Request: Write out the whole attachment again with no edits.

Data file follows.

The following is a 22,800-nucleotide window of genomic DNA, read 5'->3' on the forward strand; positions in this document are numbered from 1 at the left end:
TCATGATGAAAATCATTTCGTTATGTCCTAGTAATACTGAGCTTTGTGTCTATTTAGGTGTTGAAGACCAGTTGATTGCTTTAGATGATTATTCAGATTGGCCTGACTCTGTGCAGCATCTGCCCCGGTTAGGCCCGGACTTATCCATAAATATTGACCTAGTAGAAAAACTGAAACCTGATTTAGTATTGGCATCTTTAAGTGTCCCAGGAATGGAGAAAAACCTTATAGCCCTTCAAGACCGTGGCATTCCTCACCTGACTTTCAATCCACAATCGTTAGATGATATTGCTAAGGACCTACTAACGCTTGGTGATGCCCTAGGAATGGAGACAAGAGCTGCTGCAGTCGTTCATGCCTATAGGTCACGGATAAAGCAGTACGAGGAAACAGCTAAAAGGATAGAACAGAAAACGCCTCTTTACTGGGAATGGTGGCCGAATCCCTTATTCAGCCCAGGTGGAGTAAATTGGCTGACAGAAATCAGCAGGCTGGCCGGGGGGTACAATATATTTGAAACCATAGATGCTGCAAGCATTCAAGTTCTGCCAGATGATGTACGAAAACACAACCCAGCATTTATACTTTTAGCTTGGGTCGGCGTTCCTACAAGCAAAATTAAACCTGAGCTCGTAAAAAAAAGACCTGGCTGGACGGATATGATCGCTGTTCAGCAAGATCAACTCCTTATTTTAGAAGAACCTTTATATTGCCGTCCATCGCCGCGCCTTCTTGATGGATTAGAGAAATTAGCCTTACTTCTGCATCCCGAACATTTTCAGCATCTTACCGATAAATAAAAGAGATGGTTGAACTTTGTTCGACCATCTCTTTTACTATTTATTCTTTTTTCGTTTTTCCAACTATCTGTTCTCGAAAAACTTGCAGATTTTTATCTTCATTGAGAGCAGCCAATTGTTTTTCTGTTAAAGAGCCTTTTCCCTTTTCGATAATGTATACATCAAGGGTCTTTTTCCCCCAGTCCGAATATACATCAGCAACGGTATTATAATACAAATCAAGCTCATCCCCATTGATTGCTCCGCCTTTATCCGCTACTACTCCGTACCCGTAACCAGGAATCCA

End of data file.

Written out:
The following is a 22,800-nucleotide window of genomic DNA, read 5'->3' on the forward strand; positions in this document are numbered from 1 at the left end:
TCATGATGAAAATCATTTCGTTATGTCCTAGTAATACTGAGCTTTGTGTCTATTTAGGTGTTGAAGACCAGTTGATTGCTTTAGATGATTATTCAGATTGGCCTGACTCTGTGCAGCATCTGCCCCGGTTAGGCCCGGACTTATCCATAAATATTGACCTAGTAGAAAAACTGAAACCTGATTTAGTATTGGCATCTTTAAGTGTCCCAGGAATGGAGAAAAACCTTATAGCCCTTCAAGACCGTGGCATTCCTCACCTGACTTTCAATCCACAATCGTTAGATGATATTGCTAAGGACCTACTAACGCTTGGTGATGCCCTAGGAATGGAGACAAGAGCTGCTGCAGTCGTTCATGCCTATAGGTCACGGATAAAGCAGTACGAGGAAACAGCTAAAAGGATAGAACAGAAAACGCCTCTTTACTGGGAATGGTGGCCGAATCCCTTATTCAGCCCAGGTGGAGTAAATTGGCTGACAGAAATCAGCAGGCTGGCCGGGGGGTACAATATATTTGAAACCATAGATGCTGCAAGCATTCAAGTTCTGCCAGATGATGTACGAAAACACAACCCAGCATTTATACTTTTAGCTTGGGTCGGCGTTCCTACAAGCAAAATTAAACCTGAGCTCGTAAAAAAAAGACCTGGCTGGACGGATATGATCGCTGTTCAGCAAGATCAACTCCTTATTTTAGAAGAACCTTTATATTGCCGTCCATCGCCGCGCCTTCTTGATGGATTAGAGAAATTAGCCTTACTTCTGCATCCCGAACATTTTCAGCATCTTACCGATAAATAAAAGAGATGGTTGAACTTTGTTCGACCATCTCTTTTACTATTTATTCTTTTTTCGTTTTTCCAACTATCTGTTCTCGAAAAACTTGCAGATTTTTATCTTCATTGAGAGCAGCCAATTGTTTTTCTGTTAAAGAGCCTTTTCCCTTTTCGATAATGTATACATCAAGGGTCTTTTTCCCCCAGTCCGAATATACATCAGCAACGGTATTATAATACAAATCAAGCTCATCCCCATTGATTGCTCCGCCTTTATCCGCTACTACTCCGTACCCGTAACCAGGAATCCA